Me and My Instagram Addiction



The photo-sharing app has become something of a phenomenon for everyone from bloggers to brands, celebrities, magazines and athletes. We all love to see what everyone else is up to and the more access we get and the faster we can get it, the more obsessed we become. Over 200 million users love Instagram. It’s a simple way to capture and share the world’s moments on your phone. You can customize your photos and videos with one of several gorgeous and custom built filter effects and transform everyday moments into works of art you’ll want to share with friends and family. Luckily, this is one addiction that’s more fun than it is dangerous.

You’ve started to view the world exclusively in squares. Accordingly, rectangular photos on social media now look positively amateur. You find yourself frequently reviewing your own Instagram stream critically to assess what other people might think of you, based on your most recent photos. Full-blown, time-eating, day-wasting addiction, made worse by the convenience of it always only a touch away on your mobile phone. I’m a self-diagnosed addict.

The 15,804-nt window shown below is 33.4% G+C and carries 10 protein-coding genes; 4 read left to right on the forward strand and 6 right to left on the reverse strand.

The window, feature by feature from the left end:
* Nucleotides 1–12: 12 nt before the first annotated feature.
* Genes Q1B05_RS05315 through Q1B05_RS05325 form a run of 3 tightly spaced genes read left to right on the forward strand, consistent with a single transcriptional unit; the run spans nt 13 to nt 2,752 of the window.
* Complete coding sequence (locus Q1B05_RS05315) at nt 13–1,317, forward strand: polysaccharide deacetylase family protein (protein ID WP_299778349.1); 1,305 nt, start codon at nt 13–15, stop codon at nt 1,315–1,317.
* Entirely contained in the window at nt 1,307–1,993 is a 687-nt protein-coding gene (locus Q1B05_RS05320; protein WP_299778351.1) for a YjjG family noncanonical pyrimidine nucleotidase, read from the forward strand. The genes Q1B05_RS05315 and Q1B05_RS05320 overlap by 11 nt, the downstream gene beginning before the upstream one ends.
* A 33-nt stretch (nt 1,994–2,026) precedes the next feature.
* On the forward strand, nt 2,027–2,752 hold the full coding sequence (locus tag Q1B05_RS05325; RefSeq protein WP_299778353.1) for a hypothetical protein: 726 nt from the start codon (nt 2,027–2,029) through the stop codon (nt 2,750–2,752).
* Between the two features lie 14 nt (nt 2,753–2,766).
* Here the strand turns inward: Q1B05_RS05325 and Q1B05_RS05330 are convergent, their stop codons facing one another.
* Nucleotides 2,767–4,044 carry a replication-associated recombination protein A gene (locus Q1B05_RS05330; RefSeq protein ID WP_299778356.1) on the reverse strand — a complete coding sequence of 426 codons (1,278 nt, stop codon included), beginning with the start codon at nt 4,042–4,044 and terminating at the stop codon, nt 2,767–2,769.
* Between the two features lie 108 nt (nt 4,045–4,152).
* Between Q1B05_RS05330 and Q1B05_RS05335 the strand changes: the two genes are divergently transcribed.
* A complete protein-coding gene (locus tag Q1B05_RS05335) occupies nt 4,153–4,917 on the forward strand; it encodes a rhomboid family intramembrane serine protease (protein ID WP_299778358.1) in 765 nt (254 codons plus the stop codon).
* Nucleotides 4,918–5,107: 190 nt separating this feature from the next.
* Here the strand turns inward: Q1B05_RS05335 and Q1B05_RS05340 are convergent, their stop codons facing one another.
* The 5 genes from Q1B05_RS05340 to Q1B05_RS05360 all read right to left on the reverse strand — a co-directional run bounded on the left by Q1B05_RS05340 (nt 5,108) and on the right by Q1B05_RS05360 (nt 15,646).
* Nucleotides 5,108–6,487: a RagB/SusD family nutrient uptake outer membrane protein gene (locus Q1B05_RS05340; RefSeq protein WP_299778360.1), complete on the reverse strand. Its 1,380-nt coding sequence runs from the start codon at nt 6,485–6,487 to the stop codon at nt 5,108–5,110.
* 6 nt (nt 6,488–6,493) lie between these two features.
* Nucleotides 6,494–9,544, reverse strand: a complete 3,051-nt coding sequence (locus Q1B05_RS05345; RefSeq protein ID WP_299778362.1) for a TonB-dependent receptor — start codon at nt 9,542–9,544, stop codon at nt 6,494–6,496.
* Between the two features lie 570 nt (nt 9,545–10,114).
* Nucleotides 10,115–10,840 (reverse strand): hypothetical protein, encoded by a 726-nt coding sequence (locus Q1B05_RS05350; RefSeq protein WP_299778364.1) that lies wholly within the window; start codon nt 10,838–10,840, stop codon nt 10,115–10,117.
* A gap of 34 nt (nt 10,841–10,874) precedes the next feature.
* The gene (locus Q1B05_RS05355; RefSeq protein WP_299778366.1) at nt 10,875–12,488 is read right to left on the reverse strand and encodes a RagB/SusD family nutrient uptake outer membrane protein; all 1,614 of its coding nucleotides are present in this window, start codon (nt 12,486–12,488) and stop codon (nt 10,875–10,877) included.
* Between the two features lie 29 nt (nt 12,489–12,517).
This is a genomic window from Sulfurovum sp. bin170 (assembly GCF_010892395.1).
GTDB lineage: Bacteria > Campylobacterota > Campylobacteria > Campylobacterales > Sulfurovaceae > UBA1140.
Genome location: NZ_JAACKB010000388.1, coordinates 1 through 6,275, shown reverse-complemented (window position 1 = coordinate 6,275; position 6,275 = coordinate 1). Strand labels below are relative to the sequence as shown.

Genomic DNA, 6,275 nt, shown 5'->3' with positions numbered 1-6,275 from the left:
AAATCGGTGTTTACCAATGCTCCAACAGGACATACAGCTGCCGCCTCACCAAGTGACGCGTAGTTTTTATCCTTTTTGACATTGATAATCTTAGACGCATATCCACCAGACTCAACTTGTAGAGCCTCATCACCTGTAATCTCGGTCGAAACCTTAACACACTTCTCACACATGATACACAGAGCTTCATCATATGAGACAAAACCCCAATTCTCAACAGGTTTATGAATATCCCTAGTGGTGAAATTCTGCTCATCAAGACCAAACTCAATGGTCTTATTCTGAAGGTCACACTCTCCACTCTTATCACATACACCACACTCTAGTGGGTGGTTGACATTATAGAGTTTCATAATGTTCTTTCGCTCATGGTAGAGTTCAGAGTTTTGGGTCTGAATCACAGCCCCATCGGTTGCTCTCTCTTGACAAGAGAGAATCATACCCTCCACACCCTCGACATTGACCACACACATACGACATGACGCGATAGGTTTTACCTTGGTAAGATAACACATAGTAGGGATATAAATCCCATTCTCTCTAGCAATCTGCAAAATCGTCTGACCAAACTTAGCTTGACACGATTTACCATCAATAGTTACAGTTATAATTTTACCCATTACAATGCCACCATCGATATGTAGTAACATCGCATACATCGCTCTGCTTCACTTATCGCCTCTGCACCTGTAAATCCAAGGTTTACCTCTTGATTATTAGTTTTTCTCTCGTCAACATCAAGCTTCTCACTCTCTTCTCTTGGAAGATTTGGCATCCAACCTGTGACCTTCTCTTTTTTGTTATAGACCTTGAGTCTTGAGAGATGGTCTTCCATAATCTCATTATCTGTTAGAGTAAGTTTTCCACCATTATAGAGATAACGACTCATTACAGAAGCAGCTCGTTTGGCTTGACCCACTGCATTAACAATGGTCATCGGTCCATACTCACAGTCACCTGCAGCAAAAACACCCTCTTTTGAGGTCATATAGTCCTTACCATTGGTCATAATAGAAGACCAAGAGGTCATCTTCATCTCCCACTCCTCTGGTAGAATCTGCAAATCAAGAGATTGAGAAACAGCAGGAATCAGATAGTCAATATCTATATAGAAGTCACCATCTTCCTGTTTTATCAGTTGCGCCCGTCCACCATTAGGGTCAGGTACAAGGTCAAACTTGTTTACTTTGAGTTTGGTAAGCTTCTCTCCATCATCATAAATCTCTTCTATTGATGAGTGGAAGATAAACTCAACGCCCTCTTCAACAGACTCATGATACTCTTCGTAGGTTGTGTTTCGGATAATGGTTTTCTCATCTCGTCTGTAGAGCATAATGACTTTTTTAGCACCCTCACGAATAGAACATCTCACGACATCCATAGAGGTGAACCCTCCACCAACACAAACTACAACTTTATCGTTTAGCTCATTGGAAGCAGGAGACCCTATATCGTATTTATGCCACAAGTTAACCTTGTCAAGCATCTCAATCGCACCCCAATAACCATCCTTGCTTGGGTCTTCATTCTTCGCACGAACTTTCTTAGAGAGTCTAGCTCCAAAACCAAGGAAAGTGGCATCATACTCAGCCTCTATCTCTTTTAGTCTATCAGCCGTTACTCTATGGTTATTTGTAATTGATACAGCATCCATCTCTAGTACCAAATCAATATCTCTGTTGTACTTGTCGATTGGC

I scroll through my newsfeed while at the lunch table, from my lecture class seat, while waiting for a red light to change (I have two “texting” tickets to prove it) or even during the 45-second period it takes to defrost a frozen meal in the microwave. it allows friends to document their dinners, share children’s first day of school outfits and recount Halloween costumes of years past in epic “#TBT,” or “Throwback Thursday” posts. The hashtag(s) for your image is of utmost importance #nofilter #OOTD #throwbackthursday #latergram.

One Simple Number Determines How Cool You Are On Instagram. The point, according to kids, is to search for spammy hashtags like #followforfollow, and then begin to follow dozens of accounts. Once those people follow you back as promised, you rapidly unfollow them and hope they don’t notice. Doing this enough will help you build up your followers, even though it’s time-consuming, annoying, and kind of not the point of Instagram. As you keep raising your number of followers and lowering the number of folks you follow, your ratio gets better and better. For instance: Number of followers: 829 / Number of following: 358 = 2.31. So, for every one person I follow, 2.3 people follow me. The higher your number is, the cooler you are (so say the kids.) The point is to follow almost no one but have tons of followers.

People have now become so addicted to Instagram that they use ‘insta’ as a verb twice a day. I wonder what will the coming generation do..! Will Instagram die by then or there would be new norms! Perhaps, time will tell about it. Till then #keep #uploading #stay #addictive #ok #bye.

– Tanvi Shah

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